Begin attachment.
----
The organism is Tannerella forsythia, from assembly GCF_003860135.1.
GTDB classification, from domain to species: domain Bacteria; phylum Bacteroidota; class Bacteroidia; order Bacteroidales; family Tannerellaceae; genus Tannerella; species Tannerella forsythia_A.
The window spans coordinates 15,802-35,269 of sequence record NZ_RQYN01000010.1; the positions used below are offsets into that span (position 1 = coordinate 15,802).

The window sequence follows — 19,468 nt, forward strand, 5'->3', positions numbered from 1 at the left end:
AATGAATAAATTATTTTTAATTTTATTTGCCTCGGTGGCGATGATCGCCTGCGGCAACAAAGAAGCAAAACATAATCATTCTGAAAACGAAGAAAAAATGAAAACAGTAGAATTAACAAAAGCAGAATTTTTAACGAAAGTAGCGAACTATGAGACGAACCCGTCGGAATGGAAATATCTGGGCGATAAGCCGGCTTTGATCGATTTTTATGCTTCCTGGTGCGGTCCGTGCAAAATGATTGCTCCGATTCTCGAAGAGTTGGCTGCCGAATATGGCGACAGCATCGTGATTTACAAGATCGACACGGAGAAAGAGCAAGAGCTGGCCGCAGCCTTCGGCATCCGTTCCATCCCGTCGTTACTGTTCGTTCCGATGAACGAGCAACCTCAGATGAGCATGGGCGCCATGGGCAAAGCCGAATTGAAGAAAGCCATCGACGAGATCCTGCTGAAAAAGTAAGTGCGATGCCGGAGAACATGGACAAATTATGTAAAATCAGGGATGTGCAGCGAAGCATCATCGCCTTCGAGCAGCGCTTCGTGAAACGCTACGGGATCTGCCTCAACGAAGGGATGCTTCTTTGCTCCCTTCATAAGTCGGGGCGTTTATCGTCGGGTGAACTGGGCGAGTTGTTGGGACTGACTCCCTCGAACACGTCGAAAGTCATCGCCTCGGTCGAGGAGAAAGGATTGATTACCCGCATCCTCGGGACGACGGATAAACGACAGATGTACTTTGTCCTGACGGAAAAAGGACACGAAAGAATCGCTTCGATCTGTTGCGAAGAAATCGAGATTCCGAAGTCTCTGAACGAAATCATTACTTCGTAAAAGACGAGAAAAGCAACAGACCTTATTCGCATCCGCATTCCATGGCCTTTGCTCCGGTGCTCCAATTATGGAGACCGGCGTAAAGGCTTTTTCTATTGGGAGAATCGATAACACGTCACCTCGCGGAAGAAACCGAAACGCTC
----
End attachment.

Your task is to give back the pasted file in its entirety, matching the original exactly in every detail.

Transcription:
The organism is Tannerella forsythia, from assembly GCF_003860135.1.
GTDB classification, from domain to species: domain Bacteria; phylum Bacteroidota; class Bacteroidia; order Bacteroidales; family Tannerellaceae; genus Tannerella; species Tannerella forsythia_A.
The window spans coordinates 15,802-35,269 of sequence record NZ_RQYN01000010.1; the positions used below are offsets into that span (position 1 = coordinate 15,802).

The window sequence follows — 19,468 nt, forward strand, 5'->3', positions numbered from 1 at the left end:
AATGAATAAATTATTTTTAATTTTATTTGCCTCGGTGGCGATGATCGCCTGCGGCAACAAAGAAGCAAAACATAATCATTCTGAAAACGAAGAAAAAATGAAAACAGTAGAATTAACAAAAGCAGAATTTTTAACGAAAGTAGCGAACTATGAGACGAACCCGTCGGAATGGAAATATCTGGGCGATAAGCCGGCTTTGATCGATTTTTATGCTTCCTGGTGCGGTCCGTGCAAAATGATTGCTCCGATTCTCGAAGAGTTGGCTGCCGAATATGGCGACAGCATCGTGATTTACAAGATCGACACGGAGAAAGAGCAAGAGCTGGCCGCAGCCTTCGGCATCCGTTCCATCCCGTCGTTACTGTTCGTTCCGATGAACGAGCAACCTCAGATGAGCATGGGCGCCATGGGCAAAGCCGAATTGAAGAAAGCCATCGACGAGATCCTGCTGAAAAAGTAAGTGCGATGCCGGAGAACATGGACAAATTATGTAAAATCAGGGATGTGCAGCGAAGCATCATCGCCTTCGAGCAGCGCTTCGTGAAACGCTACGGGATCTGCCTCAACGAAGGGATGCTTCTTTGCTCCCTTCATAAGTCGGGGCGTTTATCGTCGGGTGAACTGGGCGAGTTGTTGGGACTGACTCCCTCGAACACGTCGAAAGTCATCGCCTCGGTCGAGGAGAAAGGATTGATTACCCGCATCCTCGGGACGACGGATAAACGACAGATGTACTTTGTCCTGACGGAAAAAGGACACGAAAGAATCGCTTCGATCTGTTGCGAAGAAATCGAGATTCCGAAGTCTCTGAACGAAATCATTACTTCGTAAAAGACGAGAAAAGCAACAGACCTTATTCGCATCCGCATTCCATGGCCTTTGCTCCGGTGCTCCAATTATGGAGACCGGCGTAAAGGCTTTTTCTATTGGGAGAATCGATAACACGTCACCTCGCGGAAGAAACCGAAACGCTC